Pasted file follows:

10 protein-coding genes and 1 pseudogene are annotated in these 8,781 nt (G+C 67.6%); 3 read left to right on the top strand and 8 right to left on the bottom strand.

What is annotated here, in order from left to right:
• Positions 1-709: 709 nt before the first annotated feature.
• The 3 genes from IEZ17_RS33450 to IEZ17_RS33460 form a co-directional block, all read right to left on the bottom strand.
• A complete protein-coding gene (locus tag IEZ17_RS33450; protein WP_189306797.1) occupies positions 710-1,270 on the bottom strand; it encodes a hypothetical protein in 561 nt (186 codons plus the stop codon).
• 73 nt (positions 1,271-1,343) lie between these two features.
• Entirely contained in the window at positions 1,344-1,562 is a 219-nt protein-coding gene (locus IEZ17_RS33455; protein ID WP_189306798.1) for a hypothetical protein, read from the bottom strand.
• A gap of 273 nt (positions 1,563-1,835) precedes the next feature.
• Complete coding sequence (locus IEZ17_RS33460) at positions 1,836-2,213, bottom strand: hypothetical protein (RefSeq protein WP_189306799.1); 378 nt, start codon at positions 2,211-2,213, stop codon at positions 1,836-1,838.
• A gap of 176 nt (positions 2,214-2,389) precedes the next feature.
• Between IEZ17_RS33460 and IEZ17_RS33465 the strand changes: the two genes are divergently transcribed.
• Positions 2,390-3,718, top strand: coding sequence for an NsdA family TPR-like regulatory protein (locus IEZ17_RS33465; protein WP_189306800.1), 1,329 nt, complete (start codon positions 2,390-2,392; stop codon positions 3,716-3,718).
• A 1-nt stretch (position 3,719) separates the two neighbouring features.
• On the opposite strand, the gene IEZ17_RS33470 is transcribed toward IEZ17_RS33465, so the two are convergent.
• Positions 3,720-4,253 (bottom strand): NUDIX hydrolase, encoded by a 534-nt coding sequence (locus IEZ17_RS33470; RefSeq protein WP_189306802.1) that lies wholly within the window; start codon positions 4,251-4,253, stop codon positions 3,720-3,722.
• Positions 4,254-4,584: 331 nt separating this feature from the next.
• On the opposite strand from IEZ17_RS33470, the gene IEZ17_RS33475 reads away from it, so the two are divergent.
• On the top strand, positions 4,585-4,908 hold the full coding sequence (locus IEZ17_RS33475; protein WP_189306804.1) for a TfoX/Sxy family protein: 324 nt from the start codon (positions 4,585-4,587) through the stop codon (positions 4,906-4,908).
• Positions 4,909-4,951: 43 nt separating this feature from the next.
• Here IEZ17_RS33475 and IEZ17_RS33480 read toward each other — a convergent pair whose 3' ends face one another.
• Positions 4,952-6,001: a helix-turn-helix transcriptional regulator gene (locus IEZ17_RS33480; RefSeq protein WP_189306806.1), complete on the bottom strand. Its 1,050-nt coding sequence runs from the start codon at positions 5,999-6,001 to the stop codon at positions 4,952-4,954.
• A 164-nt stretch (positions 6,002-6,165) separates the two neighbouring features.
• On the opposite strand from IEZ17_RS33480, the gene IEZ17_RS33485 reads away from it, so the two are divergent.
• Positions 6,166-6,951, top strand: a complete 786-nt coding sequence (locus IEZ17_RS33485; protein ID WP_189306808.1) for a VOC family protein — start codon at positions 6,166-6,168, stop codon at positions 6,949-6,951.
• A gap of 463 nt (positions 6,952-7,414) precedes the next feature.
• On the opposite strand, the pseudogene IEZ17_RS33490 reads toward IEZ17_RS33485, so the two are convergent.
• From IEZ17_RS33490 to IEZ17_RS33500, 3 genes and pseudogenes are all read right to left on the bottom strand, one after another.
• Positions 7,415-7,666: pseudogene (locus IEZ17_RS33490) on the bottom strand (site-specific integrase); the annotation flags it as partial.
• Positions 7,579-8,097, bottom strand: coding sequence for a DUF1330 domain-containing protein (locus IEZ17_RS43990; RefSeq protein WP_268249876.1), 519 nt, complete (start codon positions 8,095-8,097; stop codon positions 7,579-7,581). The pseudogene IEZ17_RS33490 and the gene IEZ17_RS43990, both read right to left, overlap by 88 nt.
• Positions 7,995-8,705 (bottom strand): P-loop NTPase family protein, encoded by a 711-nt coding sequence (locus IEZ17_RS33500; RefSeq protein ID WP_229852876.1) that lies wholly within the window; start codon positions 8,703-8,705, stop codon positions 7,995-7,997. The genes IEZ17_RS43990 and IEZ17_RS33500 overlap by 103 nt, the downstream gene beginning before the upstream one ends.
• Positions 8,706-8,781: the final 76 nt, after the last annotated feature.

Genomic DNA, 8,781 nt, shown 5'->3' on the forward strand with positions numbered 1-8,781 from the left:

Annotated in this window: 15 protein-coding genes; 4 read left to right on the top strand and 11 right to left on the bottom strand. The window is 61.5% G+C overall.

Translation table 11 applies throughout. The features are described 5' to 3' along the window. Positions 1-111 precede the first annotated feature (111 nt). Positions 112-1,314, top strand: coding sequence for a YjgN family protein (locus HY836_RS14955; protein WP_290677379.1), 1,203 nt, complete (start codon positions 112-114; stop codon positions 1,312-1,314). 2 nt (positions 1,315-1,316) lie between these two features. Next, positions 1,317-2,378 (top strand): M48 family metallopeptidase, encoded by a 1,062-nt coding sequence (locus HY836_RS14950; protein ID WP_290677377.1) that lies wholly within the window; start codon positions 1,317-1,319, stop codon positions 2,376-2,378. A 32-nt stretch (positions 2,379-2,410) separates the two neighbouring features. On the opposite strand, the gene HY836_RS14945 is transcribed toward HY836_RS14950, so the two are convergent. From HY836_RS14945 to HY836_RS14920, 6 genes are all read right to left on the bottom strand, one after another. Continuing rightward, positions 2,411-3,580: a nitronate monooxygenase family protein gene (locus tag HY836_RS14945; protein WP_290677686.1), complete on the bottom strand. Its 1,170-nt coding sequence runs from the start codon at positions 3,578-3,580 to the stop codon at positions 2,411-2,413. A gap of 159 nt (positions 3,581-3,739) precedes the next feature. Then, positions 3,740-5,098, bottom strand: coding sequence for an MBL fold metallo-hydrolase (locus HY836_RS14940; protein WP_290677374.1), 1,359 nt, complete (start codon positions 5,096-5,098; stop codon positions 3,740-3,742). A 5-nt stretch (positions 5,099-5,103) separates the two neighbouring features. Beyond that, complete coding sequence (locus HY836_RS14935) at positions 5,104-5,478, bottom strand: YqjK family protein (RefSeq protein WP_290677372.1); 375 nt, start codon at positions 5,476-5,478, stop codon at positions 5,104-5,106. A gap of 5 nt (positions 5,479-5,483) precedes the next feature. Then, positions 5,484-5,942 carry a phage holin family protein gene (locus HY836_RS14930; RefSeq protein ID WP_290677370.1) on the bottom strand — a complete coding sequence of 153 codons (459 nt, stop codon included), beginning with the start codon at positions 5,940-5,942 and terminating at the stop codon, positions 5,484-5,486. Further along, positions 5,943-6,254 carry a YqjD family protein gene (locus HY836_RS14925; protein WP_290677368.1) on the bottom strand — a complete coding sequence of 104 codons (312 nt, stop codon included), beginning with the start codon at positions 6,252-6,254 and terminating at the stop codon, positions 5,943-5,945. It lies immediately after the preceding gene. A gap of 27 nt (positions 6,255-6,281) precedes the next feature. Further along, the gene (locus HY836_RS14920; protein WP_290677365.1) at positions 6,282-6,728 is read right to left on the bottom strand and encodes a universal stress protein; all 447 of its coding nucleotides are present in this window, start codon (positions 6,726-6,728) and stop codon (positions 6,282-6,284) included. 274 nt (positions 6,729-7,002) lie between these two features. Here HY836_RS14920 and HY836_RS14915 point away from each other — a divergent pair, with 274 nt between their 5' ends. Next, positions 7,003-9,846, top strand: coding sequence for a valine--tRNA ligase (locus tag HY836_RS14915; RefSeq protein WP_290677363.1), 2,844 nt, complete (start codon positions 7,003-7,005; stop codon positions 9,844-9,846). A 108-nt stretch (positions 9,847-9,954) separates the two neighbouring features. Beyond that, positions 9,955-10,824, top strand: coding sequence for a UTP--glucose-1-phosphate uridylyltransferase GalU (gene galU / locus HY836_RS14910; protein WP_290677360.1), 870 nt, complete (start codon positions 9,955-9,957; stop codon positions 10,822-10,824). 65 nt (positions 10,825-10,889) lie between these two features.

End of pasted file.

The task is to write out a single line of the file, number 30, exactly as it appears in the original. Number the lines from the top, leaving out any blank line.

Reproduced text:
• Positions 7,995-8,705 (bottom strand): P-loop NTPase family protein, encoded by a 711-nt coding sequence (locus IEZ17_RS33500; RefSeq protein ID WP_229852876.1) that lies wholly within the window; start codon positions 8,703-8,705, stop codon positions 7,995-7,997. The genes IEZ17_RS43990 and IEZ17_RS33500 overlap by 103 nt, the downstream gene beginning before the upstream one ends.